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By Laurie Goldstein | NYT | May 10, 2011
After 33 years of debate, the Presbyterian Church (U.S.A.) has voted to change its constitution and allow openly gay people in same-sex relationships to be ordained as ministers, elders and deacons.
Representatives of the Twin Cities presbytery, which covers Minneapolis and St. Paul, cast the deciding vote at its meeting on Tuesday.
The outcome is a reversal from only two years ago, when a majority of the church’s regions, known as presbyteries, voted against ordaining openly gay candidates.
This time, 19 of the church’s 173 presbyteries switched their votes from no to yes in recent months. The Twin Cities presbytery, which covers Minneapolis and St. Paul, cast the deciding vote at its meeting on Tuesday. The vote was 205 to 56, with 3 abstentions.
Cynthia Bolbach, moderator of the church’s General Assembly, its highest legislative body, said in a phone interview from Minneapolis after the vote: “Everyone was civil. There was no applause, no cheering. It was just reflective of the fact that we are moving forward one other step.”
Although by the time the vote was taken in Minneapolis the outcome was expected, Presbyterian church officials said that even a few months ago they would not have predicted that the church was ready to change its policy.
“All of us are surprised,” said the Rev. Gradye Parsons, the church’s stated clerk, its highest elected official. He attributed the turnabout in the votes to both the growing acceptance of homosexuality in the larger culture, and to church members simply wearying of the conflict.
“We’ve been having this conversation for 33 years, and some people are ready to get to the other side of this decision,” he said. “Some people are going to celebrate this day because they’ve worked for it for a long time, and some people will mourn this day because they think it’s a totally different understanding of Scripture than they have.”
“I hope that going forward we can stay together and be faithful witnesses to the gospel of Jesus Christ,” he said.
The Presbyterian Church (U.S.A.) now joins a growing bloc of historic, mainline Protestant churches that have voted to accept gay clergy members and church leaders — a bloc that includes the United Church of Christ, the Evangelical Lutheran Church in America and the Episcopal Church. (The largest mainline Protestant denomination, the United Methodist Church, is still fighting over the issue).
The Presbyterian Church (U.S.A.) has about two million members. The Presbyterian Church in America, a much smaller and more conservative denomination, prohibits the ordination of women and openly gay candidates.
Longtime advocates of gay equality in the Presbyterian Church savored the day. The Rev. Heidi Vardeman, senior minister of Macalaster Plymouth United Church in St. Paul and a spokeswoman for a pro-gay church group called More Light Presbyterians, said in an interview, “Finally, the denomination has seen the error of its ways and it will repent, which means, literally, to turn around.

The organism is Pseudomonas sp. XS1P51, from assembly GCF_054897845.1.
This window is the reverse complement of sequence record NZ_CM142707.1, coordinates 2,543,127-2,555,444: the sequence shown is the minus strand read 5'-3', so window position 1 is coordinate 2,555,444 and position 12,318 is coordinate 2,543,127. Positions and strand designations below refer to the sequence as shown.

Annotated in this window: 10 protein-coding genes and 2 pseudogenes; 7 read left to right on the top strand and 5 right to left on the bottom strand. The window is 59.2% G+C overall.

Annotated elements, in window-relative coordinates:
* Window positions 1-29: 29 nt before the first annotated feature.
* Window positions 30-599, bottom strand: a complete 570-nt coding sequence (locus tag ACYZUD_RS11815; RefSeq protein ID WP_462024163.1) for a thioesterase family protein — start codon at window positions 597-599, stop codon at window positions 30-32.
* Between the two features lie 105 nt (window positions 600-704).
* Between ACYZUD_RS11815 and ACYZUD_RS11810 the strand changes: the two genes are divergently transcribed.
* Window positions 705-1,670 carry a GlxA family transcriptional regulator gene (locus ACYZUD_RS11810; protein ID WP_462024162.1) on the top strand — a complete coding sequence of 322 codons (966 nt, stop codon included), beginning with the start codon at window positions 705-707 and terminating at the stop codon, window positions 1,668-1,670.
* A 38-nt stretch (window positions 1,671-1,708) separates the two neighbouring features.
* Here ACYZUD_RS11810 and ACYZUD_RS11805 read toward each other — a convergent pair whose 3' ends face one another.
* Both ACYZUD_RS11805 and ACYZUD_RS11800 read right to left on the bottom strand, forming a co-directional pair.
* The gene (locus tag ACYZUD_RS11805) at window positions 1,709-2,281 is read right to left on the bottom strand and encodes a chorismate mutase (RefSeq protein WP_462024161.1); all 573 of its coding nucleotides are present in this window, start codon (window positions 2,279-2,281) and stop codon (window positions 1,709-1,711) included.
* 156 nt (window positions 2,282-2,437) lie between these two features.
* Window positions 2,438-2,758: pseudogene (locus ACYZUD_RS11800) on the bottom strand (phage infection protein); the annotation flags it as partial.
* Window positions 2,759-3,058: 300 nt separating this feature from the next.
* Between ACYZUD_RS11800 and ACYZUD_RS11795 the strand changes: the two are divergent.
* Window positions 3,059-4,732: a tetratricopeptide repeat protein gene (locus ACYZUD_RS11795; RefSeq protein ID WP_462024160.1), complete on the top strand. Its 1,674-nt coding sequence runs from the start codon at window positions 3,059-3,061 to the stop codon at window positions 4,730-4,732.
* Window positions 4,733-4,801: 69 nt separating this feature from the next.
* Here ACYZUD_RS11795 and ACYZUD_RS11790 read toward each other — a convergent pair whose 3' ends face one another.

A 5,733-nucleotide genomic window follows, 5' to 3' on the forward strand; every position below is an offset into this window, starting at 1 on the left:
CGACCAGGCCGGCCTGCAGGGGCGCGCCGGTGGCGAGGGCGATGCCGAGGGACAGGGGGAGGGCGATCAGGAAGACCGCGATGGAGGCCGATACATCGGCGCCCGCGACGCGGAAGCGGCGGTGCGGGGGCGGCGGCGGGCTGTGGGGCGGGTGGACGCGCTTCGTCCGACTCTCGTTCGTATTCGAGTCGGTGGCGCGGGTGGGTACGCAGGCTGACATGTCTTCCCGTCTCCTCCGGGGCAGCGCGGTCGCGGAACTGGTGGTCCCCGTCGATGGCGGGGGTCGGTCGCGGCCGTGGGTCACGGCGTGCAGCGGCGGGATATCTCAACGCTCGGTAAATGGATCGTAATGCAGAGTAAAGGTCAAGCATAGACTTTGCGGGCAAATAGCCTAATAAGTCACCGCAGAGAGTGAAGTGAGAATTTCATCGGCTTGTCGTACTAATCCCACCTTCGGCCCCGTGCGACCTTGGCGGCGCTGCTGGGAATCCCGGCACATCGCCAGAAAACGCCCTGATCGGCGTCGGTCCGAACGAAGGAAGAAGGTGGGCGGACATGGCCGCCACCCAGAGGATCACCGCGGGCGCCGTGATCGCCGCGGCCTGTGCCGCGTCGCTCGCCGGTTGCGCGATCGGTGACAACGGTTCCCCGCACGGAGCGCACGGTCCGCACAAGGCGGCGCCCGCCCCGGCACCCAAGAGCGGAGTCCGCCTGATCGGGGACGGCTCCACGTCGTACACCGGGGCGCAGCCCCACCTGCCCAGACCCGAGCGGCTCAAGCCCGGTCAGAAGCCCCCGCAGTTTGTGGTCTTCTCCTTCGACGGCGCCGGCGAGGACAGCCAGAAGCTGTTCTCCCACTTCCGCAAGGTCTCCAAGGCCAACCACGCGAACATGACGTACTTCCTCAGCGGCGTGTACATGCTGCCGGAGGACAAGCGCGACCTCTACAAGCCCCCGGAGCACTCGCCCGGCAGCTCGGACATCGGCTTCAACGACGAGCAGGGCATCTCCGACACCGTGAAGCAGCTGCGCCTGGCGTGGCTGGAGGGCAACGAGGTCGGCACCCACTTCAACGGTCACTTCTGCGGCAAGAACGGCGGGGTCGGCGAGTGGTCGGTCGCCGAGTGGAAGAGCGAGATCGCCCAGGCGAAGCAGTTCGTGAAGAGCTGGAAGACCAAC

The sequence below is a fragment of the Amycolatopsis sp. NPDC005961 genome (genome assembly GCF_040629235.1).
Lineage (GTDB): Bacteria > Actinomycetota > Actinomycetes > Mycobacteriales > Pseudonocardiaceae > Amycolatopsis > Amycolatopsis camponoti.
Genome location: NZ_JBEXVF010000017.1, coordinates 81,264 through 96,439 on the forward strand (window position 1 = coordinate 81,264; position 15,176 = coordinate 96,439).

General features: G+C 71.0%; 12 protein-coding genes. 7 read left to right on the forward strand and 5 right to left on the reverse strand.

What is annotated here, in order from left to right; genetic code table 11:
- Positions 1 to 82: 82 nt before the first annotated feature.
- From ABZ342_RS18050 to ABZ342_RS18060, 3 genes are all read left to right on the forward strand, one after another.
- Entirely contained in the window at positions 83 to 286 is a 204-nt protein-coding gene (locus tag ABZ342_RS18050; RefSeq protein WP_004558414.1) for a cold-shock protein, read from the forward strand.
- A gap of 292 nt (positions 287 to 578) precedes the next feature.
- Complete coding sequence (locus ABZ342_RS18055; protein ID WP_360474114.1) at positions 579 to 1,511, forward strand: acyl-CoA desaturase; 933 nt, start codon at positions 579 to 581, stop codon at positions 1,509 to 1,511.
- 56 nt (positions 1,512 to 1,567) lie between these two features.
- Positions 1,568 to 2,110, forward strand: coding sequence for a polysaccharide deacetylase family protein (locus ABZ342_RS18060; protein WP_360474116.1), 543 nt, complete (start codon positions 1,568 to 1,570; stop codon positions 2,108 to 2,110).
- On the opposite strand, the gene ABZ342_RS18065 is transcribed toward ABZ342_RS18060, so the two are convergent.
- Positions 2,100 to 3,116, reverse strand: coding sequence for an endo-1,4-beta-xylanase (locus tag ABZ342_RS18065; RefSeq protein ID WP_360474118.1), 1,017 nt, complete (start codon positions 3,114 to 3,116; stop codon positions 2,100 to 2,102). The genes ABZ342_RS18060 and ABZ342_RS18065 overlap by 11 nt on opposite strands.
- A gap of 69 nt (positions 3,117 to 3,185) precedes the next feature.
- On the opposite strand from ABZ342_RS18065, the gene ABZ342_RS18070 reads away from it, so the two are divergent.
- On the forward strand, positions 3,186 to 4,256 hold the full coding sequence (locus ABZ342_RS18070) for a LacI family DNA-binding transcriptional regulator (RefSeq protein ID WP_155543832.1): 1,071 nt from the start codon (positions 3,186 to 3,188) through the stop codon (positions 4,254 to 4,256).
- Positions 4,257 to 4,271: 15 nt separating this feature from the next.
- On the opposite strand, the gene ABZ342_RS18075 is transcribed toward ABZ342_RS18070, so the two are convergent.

“I’ve had young people who have been exemplary, obviously good candidates for the ministry,” she said, “but then you have to have this weird conversation in which you say that, umm, because they might be gay or lesbian, it’s not going to work. But now we’re free! We can endorse and propose and assist and elect those whom God has called.”
In the next few months, the denomination will gauge the reaction from its more theologically conservative members, who believe that ordaining sexually active gay people is inconsistent with the Bible. Some have already departed. The Presbyterian News Service estimates that approximately 100 congregations have left the Presbyterian Church (U.S.A.) in the last five years. Several were large congregations, which could help explain why the vote in some presbyteries switched from 2009.
Paul Detterman, executive director of Presbyterians for Renewal, an alliance of conservative Presbyterians, said: “We see this as a bit of a crisis of conscience for us. The book that we hold up as holy is saying one thing, and now the church is behaving differently.”
However, he said groups like his were not planning to separate from the denomination, but to push to create some kind of a formal entity within the Presbyterian Church for conservatives. It could be a nongeographical presbytery or a fellowship, he said. “We need to have some kind of an identity,” he said.
He said he did not think the homosexuality issue was resolved because gay advocates are likely to try to pass an amendment at the church’s next General Assembly in 2012 calling for the church to bless same-sex marriages and unions.
The change approved on Tuesday does not mean that presbyteries must ordain gay candidates — only that they may. The wording leaves the decision open to local presbyteries, according to church officials. It says that governing bodies that consider candidates “shall be guided by Scripture and the confessions in applying standards to individual candidates.”
The measure changes the church’s constitution by removing a 1997 amendment that said that those ordained were required to live in “either in fidelity within the covenant of marriage between a man and a woman” or in “chastity in singleness.”